Pressure from a rural Limpopo community has seen African Rainbow Minerals (ARM) finally pay rent for the use of the community’s platinum-rich land, but there is still a battle ahead about the valuation of the land and other issues.
The community had taken ARM to task for failing to pay R16 667 in rent a month for four years.
ARM’s debt had accumulated to just over R1 million, and the Bakoni Tau-Phuthi Communal Property Association (CPA) had been preparing to take the company to court to get its money.
City Press has seen a copy of the lease agreement, signed on May 17 2012 between the CPA and Tamboti Platinum over 2 548.5 hectares of portions 1, 2 and 3 of Buffelshoek 368 near Burgersfort.
Tamboti Platinum did not pay the lease, and later sold its mining licence to Two Rivers Platinum Mine, which is owned by ARM and Impala Platinum.
ARM owns a 51% stake in Two Rivers Platinum Mine, while Impala’s share is 49%.
The Bakoni Tau-Phuthi land is adjacent to an existing Two Rivers Mine operation in Dwarsrivier, boasting 12.4 million ounces of platinum on the eastern limb of the Bushveld Complex.
Two Rivers Platinum Mine intends expanding on to Buffelshoek.
Bakoni Tau-Phuthi CPA lawyer Ronald Lamola said the community was also short-changed when the lease agreement was drafted.
“They just gave the community the amount without evaluating the land. How did they determine the lease amount? They know the community is vulnerable and in reality they are robbing them,” Lamola said.
He said he had been drafting papers to force ARM to meet its part of the bargain, and would ensure that the CPA obtained equity shareholding in the mine and that ARM committed to a social labour plan and local economic development.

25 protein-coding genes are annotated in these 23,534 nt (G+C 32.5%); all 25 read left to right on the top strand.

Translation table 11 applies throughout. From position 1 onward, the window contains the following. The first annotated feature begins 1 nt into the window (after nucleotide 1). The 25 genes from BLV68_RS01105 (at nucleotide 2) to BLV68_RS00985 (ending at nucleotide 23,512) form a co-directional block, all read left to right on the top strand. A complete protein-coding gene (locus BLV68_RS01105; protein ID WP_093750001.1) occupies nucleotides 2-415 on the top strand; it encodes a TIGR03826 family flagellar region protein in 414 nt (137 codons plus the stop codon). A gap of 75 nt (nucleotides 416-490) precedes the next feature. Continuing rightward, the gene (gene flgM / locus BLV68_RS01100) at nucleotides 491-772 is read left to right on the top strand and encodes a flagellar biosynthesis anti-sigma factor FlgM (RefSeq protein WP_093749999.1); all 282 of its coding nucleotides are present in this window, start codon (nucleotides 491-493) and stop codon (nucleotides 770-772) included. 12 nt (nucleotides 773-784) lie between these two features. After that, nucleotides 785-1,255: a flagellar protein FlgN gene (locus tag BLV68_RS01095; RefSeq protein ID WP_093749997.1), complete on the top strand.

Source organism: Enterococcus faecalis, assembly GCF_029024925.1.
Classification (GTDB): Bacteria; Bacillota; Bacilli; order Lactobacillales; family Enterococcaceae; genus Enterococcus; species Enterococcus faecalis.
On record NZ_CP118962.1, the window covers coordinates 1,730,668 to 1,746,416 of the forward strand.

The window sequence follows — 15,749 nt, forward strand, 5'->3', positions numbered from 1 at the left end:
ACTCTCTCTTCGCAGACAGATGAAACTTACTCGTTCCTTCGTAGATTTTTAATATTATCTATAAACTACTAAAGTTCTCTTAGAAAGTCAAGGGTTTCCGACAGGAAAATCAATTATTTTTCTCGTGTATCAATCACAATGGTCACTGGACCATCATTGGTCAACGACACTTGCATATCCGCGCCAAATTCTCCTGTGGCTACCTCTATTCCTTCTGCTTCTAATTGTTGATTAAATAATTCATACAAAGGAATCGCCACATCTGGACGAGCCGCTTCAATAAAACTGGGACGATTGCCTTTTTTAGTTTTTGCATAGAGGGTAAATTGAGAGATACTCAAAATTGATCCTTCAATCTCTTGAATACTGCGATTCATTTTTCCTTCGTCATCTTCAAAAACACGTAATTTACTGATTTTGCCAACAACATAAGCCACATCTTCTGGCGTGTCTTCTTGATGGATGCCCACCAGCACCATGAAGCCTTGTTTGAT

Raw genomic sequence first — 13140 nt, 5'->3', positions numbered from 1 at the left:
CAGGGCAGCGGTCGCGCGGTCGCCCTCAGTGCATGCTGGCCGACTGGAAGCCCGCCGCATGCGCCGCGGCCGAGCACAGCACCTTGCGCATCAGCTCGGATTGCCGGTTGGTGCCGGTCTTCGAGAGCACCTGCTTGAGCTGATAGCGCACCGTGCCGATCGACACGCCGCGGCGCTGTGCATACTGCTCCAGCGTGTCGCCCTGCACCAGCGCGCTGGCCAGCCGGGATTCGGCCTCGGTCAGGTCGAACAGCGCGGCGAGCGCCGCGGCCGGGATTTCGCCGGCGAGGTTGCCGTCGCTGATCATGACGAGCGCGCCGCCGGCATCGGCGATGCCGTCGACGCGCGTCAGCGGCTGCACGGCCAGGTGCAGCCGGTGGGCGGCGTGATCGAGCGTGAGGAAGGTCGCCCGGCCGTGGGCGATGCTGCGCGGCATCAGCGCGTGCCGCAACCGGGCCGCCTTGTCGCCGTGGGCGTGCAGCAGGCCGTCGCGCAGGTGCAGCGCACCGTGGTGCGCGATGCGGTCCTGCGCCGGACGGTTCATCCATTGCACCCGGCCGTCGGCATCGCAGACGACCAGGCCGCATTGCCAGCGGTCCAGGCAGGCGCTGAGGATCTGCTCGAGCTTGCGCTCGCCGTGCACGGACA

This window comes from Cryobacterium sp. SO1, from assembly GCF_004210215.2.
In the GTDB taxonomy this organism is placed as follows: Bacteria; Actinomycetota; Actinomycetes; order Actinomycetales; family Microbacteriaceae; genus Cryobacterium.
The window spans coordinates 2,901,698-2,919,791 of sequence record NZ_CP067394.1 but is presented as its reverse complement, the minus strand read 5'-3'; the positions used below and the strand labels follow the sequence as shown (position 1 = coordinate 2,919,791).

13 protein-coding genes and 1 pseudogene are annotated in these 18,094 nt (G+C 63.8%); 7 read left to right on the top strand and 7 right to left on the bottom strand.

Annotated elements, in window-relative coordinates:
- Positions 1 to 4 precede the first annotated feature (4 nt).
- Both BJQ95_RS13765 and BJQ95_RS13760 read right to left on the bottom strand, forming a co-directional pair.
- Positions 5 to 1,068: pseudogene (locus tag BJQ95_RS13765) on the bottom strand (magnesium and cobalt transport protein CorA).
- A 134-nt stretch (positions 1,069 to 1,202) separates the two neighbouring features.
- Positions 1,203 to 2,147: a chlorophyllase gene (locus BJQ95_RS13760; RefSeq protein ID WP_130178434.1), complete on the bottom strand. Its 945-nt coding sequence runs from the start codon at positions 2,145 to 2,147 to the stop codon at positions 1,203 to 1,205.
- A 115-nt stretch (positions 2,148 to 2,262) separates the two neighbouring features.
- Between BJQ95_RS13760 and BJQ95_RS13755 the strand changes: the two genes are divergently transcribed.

“We will also report them to the department of mineral resources for failing to abide by the requirements of the mining licence,” Lamola said.
The CPA last met with ARM on November 1 2016, according to the minutes City Press has seen, and it was agreed that ARM would calculate the unpaid amount at a 7% annual increment since the lease agreement was signed, and that a new rental amount would be recalculated after valuation of the land.
It was also agreed that ARM representative Pieter Coetzee would take the issue of the CPA’s demand for equity shareholding to the ARM board of directors.
The meeting also agreed that Two Rivers Mine would put in writing all local economic development programmes that it intended setting aside for the community.
ARM Platinum corporate affairs executive Bennie Boshielo downplayed the CPA’s frustration, saying ARM had communicated to the CPA that they would be paid their money.
“The company had agreed with the representatives from the [CPA] to pay the rent that was due before Christmas 2016, and because the employees who were supposed to make the payment were on holiday, the payment was delayed.”
The money was paid this week.
“They did pay this week. The CPA will now appoint a valuer to determine a fair lease amount,” Lamola said.
Bakoni Tau-Phuthi CPA secretary Mothupi Tau, however, had previously accused ARM of being “unreliable” and “dishonest”.
He added that when ARM and Impala Platinum bought the mining licence from Tamboti Platinum, the community was not informed.
Motsepe is ARM’s executive chairperson. ARM is a diversified mining company that mines and beneficiates iron ore, manganese ore, chrome ore, platinum group metals, copper, nickel and coal.
ARM also produces manganese and chrome alloys, and has an investment in gold through its shareholding in Harmony.Read Fin24's top stories trending on Twitter: Fin24’s top stories